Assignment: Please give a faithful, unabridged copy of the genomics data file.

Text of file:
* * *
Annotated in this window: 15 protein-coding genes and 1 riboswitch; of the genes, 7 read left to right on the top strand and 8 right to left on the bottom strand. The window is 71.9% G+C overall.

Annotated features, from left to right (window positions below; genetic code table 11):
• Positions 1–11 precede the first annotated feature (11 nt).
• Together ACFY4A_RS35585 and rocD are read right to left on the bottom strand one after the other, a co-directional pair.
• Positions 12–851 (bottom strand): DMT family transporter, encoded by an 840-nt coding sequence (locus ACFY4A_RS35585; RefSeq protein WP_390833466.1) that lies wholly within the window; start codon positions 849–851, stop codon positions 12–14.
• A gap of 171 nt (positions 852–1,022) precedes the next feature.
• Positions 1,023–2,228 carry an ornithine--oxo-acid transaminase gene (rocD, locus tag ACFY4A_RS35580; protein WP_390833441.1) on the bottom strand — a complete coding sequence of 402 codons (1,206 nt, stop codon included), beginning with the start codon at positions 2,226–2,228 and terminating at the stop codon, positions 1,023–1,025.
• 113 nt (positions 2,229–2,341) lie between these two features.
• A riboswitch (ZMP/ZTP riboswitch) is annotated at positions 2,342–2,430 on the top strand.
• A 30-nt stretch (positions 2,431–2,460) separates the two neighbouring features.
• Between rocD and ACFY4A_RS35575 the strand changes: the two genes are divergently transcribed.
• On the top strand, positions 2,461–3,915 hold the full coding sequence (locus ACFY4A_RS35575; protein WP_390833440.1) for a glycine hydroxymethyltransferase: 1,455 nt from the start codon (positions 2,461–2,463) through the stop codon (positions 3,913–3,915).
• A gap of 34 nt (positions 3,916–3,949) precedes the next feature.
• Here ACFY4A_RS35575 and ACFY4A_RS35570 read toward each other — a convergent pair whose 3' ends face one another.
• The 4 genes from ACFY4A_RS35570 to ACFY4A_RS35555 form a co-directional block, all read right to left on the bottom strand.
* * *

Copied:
Annotated in this window: 15 protein-coding genes and 1 riboswitch; of the genes, 7 read left to right on the top strand and 8 right to left on the bottom strand. The window is 71.9% G+C overall.

Annotated features, from left to right (window positions below; genetic code table 11):
• Positions 1–11 precede the first annotated feature (11 nt).
• Together ACFY4A_RS35585 and rocD are read right to left on the bottom strand one after the other, a co-directional pair.
• Positions 12–851 (bottom strand): DMT family transporter, encoded by an 840-nt coding sequence (locus ACFY4A_RS35585; RefSeq protein WP_390833466.1) that lies wholly within the window; start codon positions 849–851, stop codon positions 12–14.
• A gap of 171 nt (positions 852–1,022) precedes the next feature.
• Positions 1,023–2,228 carry an ornithine--oxo-acid transaminase gene (rocD, locus tag ACFY4A_RS35580; protein WP_390833441.1) on the bottom strand — a complete coding sequence of 402 codons (1,206 nt, stop codon included), beginning with the start codon at positions 2,226–2,228 and terminating at the stop codon, positions 1,023–1,025.
• 113 nt (positions 2,229–2,341) lie between these two features.
• A riboswitch (ZMP/ZTP riboswitch) is annotated at positions 2,342–2,430 on the top strand.
• A 30-nt stretch (positions 2,431–2,460) separates the two neighbouring features.
• Between rocD and ACFY4A_RS35575 the strand changes: the two genes are divergently transcribed.
• On the top strand, positions 2,461–3,915 hold the full coding sequence (locus ACFY4A_RS35575; protein WP_390833440.1) for a glycine hydroxymethyltransferase: 1,455 nt from the start codon (positions 2,461–2,463) through the stop codon (positions 3,913–3,915).
• A gap of 34 nt (positions 3,916–3,949) precedes the next feature.
• Here ACFY4A_RS35575 and ACFY4A_RS35570 read toward each other — a convergent pair whose 3' ends face one another.
• The 4 genes from ACFY4A_RS35570 to ACFY4A_RS35555 form a co-directional block, all read right to left on the bottom strand.